In Bite #287, we built a small extension to Date to allow us to format relative date strings like "10 minutes ago". We used a bunch of if statements and built our final String. This was a nice way to learn about working with DateComponents, but it turns out 🛎Foundation actually provides a class to do something similar, and it's much more powerful.
Today we'll continue our look at Foundation's date and time-related functionality with DateComponentsFormatter. Let's dive in.
Much like its cousin DateFormatter (Bite #286), DateComponentsFormatter is all about converting a TimeInterval or DateComponents into a nicely formatted, human-readable String. (Note: It doesn't support parsing Strings yet. Conversions are a one way trip for now).
Nice. Next, we'll need a way to calculate how much time is in between now, and self (from the extended Date's point of view). We could do a bunch of ugly math, but we've got a better way!
This is a fantastic use case for Foundation's DateComponents type. It has a function that can calculate the difference between two Dates, and provide it to us in neatly (pre-calculated) components like days, months, hours, seconds, etc.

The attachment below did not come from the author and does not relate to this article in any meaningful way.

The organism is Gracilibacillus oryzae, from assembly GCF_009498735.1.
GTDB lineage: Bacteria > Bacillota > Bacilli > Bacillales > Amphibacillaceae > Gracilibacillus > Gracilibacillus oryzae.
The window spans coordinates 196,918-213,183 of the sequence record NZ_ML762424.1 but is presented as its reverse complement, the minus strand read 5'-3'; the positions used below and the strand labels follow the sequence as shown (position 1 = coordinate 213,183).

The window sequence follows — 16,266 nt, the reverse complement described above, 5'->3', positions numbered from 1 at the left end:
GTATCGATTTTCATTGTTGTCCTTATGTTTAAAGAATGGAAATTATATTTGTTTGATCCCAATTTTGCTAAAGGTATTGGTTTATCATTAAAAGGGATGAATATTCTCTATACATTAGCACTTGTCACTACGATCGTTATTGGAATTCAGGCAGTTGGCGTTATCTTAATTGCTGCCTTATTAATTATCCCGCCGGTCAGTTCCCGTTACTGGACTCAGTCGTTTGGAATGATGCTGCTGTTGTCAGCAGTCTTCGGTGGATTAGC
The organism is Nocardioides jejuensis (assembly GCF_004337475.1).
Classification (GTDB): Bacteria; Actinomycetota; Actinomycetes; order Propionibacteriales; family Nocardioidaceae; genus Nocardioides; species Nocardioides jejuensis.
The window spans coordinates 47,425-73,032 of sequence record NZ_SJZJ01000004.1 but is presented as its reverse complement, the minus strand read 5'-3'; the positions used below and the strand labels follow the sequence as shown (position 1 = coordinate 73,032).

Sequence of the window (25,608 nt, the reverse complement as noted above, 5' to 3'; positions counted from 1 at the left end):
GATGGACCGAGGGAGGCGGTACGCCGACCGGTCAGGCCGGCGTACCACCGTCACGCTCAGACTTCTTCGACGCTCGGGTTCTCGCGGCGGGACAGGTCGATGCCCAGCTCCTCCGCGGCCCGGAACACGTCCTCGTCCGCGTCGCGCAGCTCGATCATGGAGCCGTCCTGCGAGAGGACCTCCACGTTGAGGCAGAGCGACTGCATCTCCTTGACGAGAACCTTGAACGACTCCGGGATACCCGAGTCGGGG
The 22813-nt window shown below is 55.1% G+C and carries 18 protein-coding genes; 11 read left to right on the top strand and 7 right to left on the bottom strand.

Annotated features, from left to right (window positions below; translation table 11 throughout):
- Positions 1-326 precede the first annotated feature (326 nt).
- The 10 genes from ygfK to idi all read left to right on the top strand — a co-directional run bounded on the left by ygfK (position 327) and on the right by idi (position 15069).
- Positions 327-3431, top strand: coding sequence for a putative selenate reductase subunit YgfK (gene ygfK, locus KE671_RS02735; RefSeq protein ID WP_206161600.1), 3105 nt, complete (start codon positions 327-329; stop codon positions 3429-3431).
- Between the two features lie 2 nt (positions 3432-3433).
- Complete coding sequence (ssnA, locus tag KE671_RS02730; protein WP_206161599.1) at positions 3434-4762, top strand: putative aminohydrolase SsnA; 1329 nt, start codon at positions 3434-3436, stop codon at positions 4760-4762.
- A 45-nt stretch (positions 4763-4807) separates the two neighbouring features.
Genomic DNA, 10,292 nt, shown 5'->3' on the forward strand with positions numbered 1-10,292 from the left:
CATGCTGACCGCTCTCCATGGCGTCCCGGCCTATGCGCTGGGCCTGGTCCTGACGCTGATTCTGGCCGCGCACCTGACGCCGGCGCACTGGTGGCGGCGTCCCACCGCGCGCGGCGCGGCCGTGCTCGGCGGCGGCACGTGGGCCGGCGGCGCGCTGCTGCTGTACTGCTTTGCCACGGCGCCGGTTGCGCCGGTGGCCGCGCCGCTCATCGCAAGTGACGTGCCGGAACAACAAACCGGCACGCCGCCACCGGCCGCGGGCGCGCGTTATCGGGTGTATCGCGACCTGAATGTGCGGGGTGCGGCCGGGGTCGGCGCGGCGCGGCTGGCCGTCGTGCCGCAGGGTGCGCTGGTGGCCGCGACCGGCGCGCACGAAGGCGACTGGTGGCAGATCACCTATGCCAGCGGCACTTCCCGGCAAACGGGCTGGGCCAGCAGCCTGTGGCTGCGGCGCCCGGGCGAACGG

We ask the current Calendar to please calculate the quantity of each of the components we passed in for the time between the Date we passed in as the from argument to the Date we passed into the to argument.
Beautiful. Now, the returned DateComponents type has a bunch of properties we'll use to build our relatively formatted date `String.
Finally, we'll inspect each date component (starting with most broad at the top) and return a nicely formatted String:
Formatting dates and times is one of those common tasks we all have to do in almost every app. Today we'll take a look at how to use Foundation's solution for this: DateFormatter.
DateFormatters are incredibly powerful. Their core purpose is transforming Dates into Strings and Strings into Dates. They handle things like localization for us under the hood. Let's try one out.
We'll create a new formatter:
Then we'll need to set a "format" on it. This is a string of characters that represent the date we're going to try to parse or render. Often these appear as one or more repeated series of letters like:
To see a rendered date string using this format, we can ask for one like this:
formatter.string(from:Date())// "Jan 2017"
We can play around with the format for different results:
The first is that DateFormatters have historically been heavy-weight objects to create. Performance has definitely improved over the years, but if we can, it's probably a good idea to keep one around instead of creating on the fly each time we need it. (For example we wouldn't want to be creating a new DateFormatter inside a UITableView or UICollectionView"cell for row" style delegate function).